Friday, December 10, 2010

Advent 2: Christmas Carols and the Love of God

A local radio station begins non-stop Christmas music the day after Thanksgiving. As hard as I try to observe Advent and Christmas as separate liturgical seasons, I confess that I do reset my car radio dial (buttons, really) to make this the station of choice. After all, you don’t want to miss Dominick the Italian Christmas Donkey.

I like the schmaltzy old Christmas tunes and their classic singers: Nat King Cole, Johnny Mathis, Bing Crosby, Andy Williams, Burl Ives, Perry Como, and that whole generation of crooners. I don’t much like modern re-makes; their performers seem to try too hard to be novel, to “put their own spin” on the songs, and it mainly comes off as labored or pretentious or just poor quality music. I do very much like the instrumentals – selections from the Percy Faith Orchestra to the Windham Hill Christmas collections to Tingstad and Rumbel to Mannheim Steamroller. My wife and daughter mainly share these preferences so that our home and car are filled with music and there are no epic battles for control of the CD player or radio.

What I don’t care for are the songs – primarily of recent vintage – that get all touchy-feely with God’s emotions as he beholds his Son made flesh. A song new to me this year, and typical of the genre, treats God as a proud and protective Papa looking over his sleeping child, soothing him and wishing him sweet dreams. I've done that with my child; probably every father has. So it only makes sense that God acts this way too. Right? The trouble with this, with such cheap and easy sentimentality is that it reasons upward from man to God, that it creates God in our own image – God as man writ large. It posits God’s love as different in degree only – and not in kind – from human love. Take the best in man, increase it by a notch or two, and there you have God. While there is not a total disconnect between man and God – we are, after all, created in God’s image and likeness – reasoning upward from man to God is always moving in the wrong direction. We don’t know the love of God by comparison to human love; we know the love of God because he has revealed it to us in Jesus Christ and we try our best, in the Spirit, to conform our human love to this pattern. We do not so much reason our way to God as we listen to and observe his revelation, and ultimately as we unite ourselves to his revelation in Christ through faith and sacrament and obedience. As the great Advent prophet Isaiah calls to us:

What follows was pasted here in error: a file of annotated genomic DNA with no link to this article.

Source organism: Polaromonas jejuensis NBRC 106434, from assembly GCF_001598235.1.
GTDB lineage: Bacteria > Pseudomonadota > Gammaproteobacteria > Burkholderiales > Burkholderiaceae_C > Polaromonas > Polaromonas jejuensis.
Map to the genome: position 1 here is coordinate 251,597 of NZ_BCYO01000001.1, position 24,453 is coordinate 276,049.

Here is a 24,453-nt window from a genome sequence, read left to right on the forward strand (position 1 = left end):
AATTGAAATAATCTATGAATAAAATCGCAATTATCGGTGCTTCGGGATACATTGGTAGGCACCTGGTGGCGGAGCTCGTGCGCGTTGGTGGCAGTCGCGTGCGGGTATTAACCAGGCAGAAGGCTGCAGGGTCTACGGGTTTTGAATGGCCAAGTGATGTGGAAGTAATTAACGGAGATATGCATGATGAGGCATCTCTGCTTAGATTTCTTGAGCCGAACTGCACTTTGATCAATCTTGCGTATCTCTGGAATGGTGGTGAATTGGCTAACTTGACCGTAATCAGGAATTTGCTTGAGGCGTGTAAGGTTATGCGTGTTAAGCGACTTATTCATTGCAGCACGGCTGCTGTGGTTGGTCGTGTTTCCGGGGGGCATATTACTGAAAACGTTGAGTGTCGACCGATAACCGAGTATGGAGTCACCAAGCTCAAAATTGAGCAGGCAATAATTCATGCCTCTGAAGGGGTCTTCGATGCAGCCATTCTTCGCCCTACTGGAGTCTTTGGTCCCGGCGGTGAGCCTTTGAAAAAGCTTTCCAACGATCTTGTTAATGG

Seek the Lord while he wills to be found; *
call upon him when he draws near.
Let the wicked forsake their ways *
and the evil ones their thoughts;
And let them turn to the Lord, and he will have compassion, *
and to our God, for he will richly pardon.
For my thoughts are not your thoughts, *
nor your ways my ways, says the Lord.
For as the heavens are higher than the earth, *
so are my ways higher than your ways,
and my thoughts than your thoughts.[1]

Christmas is a sentimental time, bound inextricably with memories of family and friends and children – especially children. But, we can’t allow our sentimentality to compromise our theology. God is love, as shown in the incarnation of Christ, yes, but also as shown in the Garden, on the cross, and in the tomb – not so much sentimental as absolutely determined to put creation to rights regardless of the cost. God’s love is a purifying fire, a “reckless, raging fury” as Rich Mullins described it.

These truths don’t necessarily make good Christmas carols, but they do make good Christians who can and do and will sing the praises of God now and ever and unto the ages of ages. Amen.

[1] The Book of Common Prayer, 1979. Canticle 10, The Second Song of Isaiah.

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